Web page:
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Nature. 2018 Apr;556(7702):463-468. doi: 10.1038/s41586-018-0040-3. Epub 2018 Apr 18.

Identification of the tumour transition states occurring during EMT.

Author information

1
Laboratory of Stem Cells and Cancer, Université Libre de Buxelles, Brussels, Belgium.
2
Department of Human Genetics, University of Leuven, Leuven, Belgium.
3
Sanger Institute-EBI Single-Cell Genomics Centre, Wellcome Trust Sanger Institute, Hinxton, UK.
4
Laboratory for Molecular Cancer Biology, VIB Center for Cancer Biology, Leuven, Belgium.
5
Pathology Department, Erasme University Hospital, Université Libre de Bruxelles, Brussels, Belgium.
6
DIAPath, The Center for Microscopy and Molecular Imaging, Université Libre de Bruxelles, Gosselies, Belgium.
7
Thoracic Surgery, Erasme University Hospital, Université Libre de Bruxelles, Brussels, Belgium.
8
Gastroenterology Department, Hospital Clínico Universitario "Lozano Blesa", IIS Aragon, Zaragoza, Spain.
9
CIBERehd, IIS Aragón, University of Zaragoza, Zaragoza, Spain.
10
Laboratory for Molecular Cancer Biology, Department of Oncology, KU Leuven, Leuven, Belgium.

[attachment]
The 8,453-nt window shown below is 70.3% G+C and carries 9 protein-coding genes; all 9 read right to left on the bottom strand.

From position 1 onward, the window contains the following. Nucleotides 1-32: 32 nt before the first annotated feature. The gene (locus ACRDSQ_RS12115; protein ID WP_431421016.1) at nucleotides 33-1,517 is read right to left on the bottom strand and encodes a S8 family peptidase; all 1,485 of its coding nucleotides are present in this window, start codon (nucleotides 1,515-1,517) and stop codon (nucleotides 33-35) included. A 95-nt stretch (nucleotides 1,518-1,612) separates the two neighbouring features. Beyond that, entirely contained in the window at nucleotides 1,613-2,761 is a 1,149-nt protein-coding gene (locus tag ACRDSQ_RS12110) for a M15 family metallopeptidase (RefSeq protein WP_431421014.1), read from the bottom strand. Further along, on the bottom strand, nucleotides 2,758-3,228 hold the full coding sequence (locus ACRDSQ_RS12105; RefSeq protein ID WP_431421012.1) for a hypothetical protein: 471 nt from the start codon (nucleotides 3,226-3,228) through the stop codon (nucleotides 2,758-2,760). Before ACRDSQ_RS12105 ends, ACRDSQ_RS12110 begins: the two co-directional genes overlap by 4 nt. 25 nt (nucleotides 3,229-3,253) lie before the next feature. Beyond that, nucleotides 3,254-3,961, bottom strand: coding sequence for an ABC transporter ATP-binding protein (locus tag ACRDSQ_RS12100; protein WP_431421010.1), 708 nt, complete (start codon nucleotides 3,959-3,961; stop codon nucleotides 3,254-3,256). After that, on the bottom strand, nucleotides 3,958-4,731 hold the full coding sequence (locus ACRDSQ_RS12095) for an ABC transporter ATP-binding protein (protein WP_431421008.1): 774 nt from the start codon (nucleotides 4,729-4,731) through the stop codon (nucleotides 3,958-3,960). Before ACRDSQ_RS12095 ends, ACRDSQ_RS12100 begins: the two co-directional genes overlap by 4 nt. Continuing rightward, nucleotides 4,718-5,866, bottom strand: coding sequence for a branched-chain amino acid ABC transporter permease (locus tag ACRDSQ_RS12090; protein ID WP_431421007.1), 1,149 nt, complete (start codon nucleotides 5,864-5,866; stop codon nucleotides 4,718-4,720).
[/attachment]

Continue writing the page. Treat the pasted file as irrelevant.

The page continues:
11
Laboratory of Stem Cells and Cancer, Université Libre de Buxelles, Brussels, Belgium. cedric.blanpain@ulb.ac.be.
12
WELBIO, Université Libre de Bruxelles, Bruxelles, Belgium. cedric.blanpain@ulb.ac.be.

Abstract

In cancer, the epithelial-to-mesenchymal transition (EMT) is associated with tumour stemness, metastasis and resistance to therapy. It has recently been proposed that, rather than being a binary process, EMT occurs through distinct intermediate states. However, there is no direct in vivo evidence for this idea. Here we screen a large panel of cell surface markers in skin and mammary primary tumours, and identify the existence of multiple tumour subpopulations associated with different EMT stages: from epithelial to completely mesenchymal states, passing through intermediate hybrid states. Although all EMT subpopulations presented similar tumour-propagating cell capacity, they displayed differences in cellular plasticity, invasiveness and metastatic potential. Their transcriptional and epigenetic landscapes identify the underlying gene regulatory networks, transcription factors and signalling pathways that control these different EMT transition states. Finally, these tumour subpopulations are localized in different niches that differentially regulate EMT transition states.

PMID:
29670281
DOI:
10.1038/s41586-018-0040-3
[Indexed for MEDLINE]

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